People

Principal Investigator

Staff Scientist
Recent work focuses on human antibody responses to influenza vaccines.

Postdoc
Studying the human B cell response, especially monoclonal antibody against neuraminidase to influenza virus.

PhD candidate
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PhD candidate
Karlynn is studying the gene expression profiles of plasmablasts induced 7 days post-influenza immunization. We hope to draw correlations between these profiles and the functional properties of the monoclonal antibody each cell produces.

PhD candidate
Chris is studying some of the mechanisms that underlie affinity maturation, specifically in regards to the targeting of activation-induced cytidine deaminase. By combining computational techniques and modeling with transgenic mice studies we hope to infer the functional importance and impact of these targeting mechanisms during the humoral immune response against both acute and chronic infections.

Research tech
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Research tech
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Research tech
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Research tech
Irvin is investigating the quality of human antibody responses to seasonal influenza and pneumoccocal vaccination. Our monoclonal antibody production pathway allows for the generation of large panels of antibodies from activated B cells, which are used to produce high-resolution binding and functional data. We hope to use this information to enhance our understanding of how the immune system responds to vaccines, and to improve the effectiveness of vaccination schedules.

Senior research project specialist
Karla provides clinical research support for the lab and is also working on a project on lupus erythematosus. She is comparing B cell population frequencies, monoclonal antibodies and cytokine profiles in SLE patients, healthy relatives and appropriate controls. Autoimmune clinical manifestations and autoreactive severity fluctuations will be compared to antibody avidity, altered B cell populations and cytokine patterns to provide further insights on the imbalance between protective and pathogenic function. Findings will enhance understanding of: autoimmune predisposition in relatives, B cell populations, SLE disease generation/prevention, antibody avidity and hopefully further exploration of targeted therapeutic approaches.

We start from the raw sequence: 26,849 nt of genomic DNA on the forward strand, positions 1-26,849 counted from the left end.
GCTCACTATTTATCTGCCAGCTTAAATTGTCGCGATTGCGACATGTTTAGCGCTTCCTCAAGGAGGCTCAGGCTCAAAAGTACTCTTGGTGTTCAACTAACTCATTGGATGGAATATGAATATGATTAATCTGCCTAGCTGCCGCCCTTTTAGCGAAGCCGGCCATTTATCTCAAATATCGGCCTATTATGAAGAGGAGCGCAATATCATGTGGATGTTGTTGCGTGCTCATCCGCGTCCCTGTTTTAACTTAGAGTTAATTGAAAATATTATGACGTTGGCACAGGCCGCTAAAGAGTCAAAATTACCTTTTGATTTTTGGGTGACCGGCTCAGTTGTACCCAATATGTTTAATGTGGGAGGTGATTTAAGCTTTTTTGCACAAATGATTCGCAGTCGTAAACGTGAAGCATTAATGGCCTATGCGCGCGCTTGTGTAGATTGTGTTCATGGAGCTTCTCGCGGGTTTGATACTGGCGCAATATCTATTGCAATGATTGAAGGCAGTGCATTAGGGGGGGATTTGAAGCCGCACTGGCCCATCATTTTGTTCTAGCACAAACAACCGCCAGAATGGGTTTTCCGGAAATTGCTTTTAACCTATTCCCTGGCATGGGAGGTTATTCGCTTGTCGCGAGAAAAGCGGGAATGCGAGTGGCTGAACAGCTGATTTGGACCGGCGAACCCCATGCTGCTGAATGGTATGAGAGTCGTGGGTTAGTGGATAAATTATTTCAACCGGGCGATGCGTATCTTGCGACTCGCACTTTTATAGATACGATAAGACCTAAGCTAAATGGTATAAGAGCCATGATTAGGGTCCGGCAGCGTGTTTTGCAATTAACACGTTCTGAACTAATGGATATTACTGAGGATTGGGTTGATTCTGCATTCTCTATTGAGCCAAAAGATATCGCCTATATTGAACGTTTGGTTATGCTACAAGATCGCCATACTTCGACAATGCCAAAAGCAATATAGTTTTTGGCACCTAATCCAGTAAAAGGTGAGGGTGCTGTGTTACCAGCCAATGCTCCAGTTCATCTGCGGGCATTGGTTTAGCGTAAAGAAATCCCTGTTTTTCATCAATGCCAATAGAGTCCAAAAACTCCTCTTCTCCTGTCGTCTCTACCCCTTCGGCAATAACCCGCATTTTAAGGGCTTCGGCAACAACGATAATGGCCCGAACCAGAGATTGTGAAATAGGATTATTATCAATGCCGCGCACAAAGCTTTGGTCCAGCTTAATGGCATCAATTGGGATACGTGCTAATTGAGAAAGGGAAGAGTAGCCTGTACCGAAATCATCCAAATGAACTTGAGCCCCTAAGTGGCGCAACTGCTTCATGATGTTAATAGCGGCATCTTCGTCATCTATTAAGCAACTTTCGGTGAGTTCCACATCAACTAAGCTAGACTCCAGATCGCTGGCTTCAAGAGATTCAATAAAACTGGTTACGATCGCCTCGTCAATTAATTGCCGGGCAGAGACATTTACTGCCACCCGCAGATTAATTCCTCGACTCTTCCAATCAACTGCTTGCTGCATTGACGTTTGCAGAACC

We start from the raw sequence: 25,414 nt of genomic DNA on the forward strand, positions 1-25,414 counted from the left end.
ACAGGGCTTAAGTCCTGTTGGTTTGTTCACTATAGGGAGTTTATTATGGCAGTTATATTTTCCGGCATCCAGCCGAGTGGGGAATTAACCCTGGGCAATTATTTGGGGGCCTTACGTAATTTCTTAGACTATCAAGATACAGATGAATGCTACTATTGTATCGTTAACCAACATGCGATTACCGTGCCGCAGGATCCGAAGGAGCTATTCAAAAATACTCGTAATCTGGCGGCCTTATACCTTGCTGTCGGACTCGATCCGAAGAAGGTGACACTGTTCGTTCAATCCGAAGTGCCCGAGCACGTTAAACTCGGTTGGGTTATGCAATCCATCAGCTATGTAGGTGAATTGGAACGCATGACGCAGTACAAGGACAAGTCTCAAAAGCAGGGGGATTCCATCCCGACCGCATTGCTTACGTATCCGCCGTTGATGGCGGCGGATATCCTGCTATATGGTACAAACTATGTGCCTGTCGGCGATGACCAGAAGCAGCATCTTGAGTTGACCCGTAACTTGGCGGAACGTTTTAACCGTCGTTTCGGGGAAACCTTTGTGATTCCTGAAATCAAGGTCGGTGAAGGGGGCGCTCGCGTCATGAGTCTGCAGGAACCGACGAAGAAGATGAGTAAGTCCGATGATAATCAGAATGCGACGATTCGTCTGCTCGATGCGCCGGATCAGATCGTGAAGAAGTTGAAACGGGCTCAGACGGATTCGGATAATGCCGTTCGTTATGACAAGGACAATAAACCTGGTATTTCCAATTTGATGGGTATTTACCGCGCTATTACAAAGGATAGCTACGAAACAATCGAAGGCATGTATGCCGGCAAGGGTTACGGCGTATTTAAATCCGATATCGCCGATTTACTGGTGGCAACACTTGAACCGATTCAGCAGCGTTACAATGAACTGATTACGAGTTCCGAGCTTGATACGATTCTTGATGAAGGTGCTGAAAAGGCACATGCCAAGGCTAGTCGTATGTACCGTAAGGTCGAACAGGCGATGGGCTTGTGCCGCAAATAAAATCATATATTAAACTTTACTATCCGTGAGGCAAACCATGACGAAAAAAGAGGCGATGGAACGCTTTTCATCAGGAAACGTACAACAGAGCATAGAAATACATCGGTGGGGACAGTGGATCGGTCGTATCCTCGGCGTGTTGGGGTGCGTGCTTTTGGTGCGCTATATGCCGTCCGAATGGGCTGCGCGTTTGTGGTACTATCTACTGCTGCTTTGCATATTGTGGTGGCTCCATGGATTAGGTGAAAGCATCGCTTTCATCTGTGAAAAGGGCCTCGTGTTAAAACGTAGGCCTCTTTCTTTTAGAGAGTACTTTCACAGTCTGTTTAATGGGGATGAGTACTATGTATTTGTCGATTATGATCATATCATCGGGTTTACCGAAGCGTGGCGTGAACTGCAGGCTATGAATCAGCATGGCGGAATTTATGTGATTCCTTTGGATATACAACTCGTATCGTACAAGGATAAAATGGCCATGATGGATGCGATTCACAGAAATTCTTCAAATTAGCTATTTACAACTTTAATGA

Alumni

Kaval Kaur (graduate student, 2010-2015)
Thesis: B cell responses to influenza in the context of autoimmunity
Current: Research Fellow, Singapore Immunology Network, A*STAR
Noel Pauli (graduate student, 2010-2015)
Thesis: The impact of Staphylococcus aureus infection on human B cells responses
Current: Scientist 1, Adimab, LLC
Sarah Andrews (postdoc, 2010-2014)
Current: Staff Scientist, NIH
Kristi A. Koelsch (graduate student, 2004-2009)
Thesis: Insights into the Regulation of Human B Cell Tolerance by Analysis of the Immunoglobulin Repertoire
Current: Assistant Professor of Research, Department of Endocrinology, University of Oklahoma Health Sciences Cluster
Qingzhao Zhang (graduate student, 2004-2009)
Thesis: Autoreactive Antibodies Can Persist in Allelically Included B Cells and Edited Cells are Selected at the Transitional Stage
Current: Lab and research specialist, Flow Cytometry Core Facility, Virginia Commonwealth University
Ken Smith (postdoc, 2006-2008)
Current: Research Assistant Member and Director of the OMRF Human Antibody Core Facility
J. Andrew Duty (Andy) (graduate student, 2003-2007)
Thesis:
Current: Assistant Research Professor, Department of Microbiology, Center for Therapeutic Antibody Development, Icahn School of Medicine at Mt. Sinai
Last modified: May 5, 2017